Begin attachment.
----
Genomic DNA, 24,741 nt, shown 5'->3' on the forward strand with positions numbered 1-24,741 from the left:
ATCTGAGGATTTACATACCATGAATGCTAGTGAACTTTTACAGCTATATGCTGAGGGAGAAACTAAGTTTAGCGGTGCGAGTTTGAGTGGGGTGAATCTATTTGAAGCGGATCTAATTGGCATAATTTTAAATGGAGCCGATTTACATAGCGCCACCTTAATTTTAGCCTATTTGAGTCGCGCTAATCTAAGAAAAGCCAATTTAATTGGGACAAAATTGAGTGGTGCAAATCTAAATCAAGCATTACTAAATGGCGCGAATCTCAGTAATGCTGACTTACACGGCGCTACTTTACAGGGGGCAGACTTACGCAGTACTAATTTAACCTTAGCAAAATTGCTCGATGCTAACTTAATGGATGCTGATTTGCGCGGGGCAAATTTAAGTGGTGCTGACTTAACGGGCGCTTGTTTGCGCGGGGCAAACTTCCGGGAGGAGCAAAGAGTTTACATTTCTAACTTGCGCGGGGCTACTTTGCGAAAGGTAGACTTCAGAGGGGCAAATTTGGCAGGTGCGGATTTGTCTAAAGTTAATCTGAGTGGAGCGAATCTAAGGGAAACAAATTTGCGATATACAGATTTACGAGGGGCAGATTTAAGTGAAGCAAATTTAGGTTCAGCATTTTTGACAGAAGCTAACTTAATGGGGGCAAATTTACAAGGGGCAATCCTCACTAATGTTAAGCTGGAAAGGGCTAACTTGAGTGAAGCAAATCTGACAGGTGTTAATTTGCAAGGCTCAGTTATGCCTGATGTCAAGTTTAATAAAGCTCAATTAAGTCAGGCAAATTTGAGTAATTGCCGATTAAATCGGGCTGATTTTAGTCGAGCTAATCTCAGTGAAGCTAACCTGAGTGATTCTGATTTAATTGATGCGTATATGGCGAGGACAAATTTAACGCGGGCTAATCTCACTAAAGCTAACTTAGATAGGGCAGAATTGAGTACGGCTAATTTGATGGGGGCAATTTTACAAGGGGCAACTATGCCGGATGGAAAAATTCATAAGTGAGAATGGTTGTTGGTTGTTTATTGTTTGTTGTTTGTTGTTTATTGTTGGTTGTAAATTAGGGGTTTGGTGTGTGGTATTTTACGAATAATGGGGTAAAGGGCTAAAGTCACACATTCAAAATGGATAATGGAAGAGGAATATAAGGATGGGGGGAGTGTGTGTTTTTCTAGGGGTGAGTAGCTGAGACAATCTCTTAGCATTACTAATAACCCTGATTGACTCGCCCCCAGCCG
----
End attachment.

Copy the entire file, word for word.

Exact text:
Genomic DNA, 24,741 nt, shown 5'->3' on the forward strand with positions numbered 1-24,741 from the left:
ATCTGAGGATTTACATACCATGAATGCTAGTGAACTTTTACAGCTATATGCTGAGGGAGAAACTAAGTTTAGCGGTGCGAGTTTGAGTGGGGTGAATCTATTTGAAGCGGATCTAATTGGCATAATTTTAAATGGAGCCGATTTACATAGCGCCACCTTAATTTTAGCCTATTTGAGTCGCGCTAATCTAAGAAAAGCCAATTTAATTGGGACAAAATTGAGTGGTGCAAATCTAAATCAAGCATTACTAAATGGCGCGAATCTCAGTAATGCTGACTTACACGGCGCTACTTTACAGGGGGCAGACTTACGCAGTACTAATTTAACCTTAGCAAAATTGCTCGATGCTAACTTAATGGATGCTGATTTGCGCGGGGCAAATTTAAGTGGTGCTGACTTAACGGGCGCTTGTTTGCGCGGGGCAAACTTCCGGGAGGAGCAAAGAGTTTACATTTCTAACTTGCGCGGGGCTACTTTGCGAAAGGTAGACTTCAGAGGGGCAAATTTGGCAGGTGCGGATTTGTCTAAAGTTAATCTGAGTGGAGCGAATCTAAGGGAAACAAATTTGCGATATACAGATTTACGAGGGGCAGATTTAAGTGAAGCAAATTTAGGTTCAGCATTTTTGACAGAAGCTAACTTAATGGGGGCAAATTTACAAGGGGCAATCCTCACTAATGTTAAGCTGGAAAGGGCTAACTTGAGTGAAGCAAATCTGACAGGTGTTAATTTGCAAGGCTCAGTTATGCCTGATGTCAAGTTTAATAAAGCTCAATTAAGTCAGGCAAATTTGAGTAATTGCCGATTAAATCGGGCTGATTTTAGTCGAGCTAATCTCAGTGAAGCTAACCTGAGTGATTCTGATTTAATTGATGCGTATATGGCGAGGACAAATTTAACGCGGGCTAATCTCACTAAAGCTAACTTAGATAGGGCAGAATTGAGTACGGCTAATTTGATGGGGGCAATTTTACAAGGGGCAACTATGCCGGATGGAAAAATTCATAAGTGAGAATGGTTGTTGGTTGTTTATTGTTTGTTGTTTGTTGTTTATTGTTGGTTGTAAATTAGGGGTTTGGTGTGTGGTATTTTACGAATAATGGGGTAAAGGGCTAAAGTCACACATTCAAAATGGATAATGGAAGAGGAATATAAGGATGGGGGGAGTGTGTGTTTTTCTAGGGGTGAGTAGCTGAGACAATCTCTTAGCATTACTAATAACCCTGATTGACTCGCCCCCAGCCG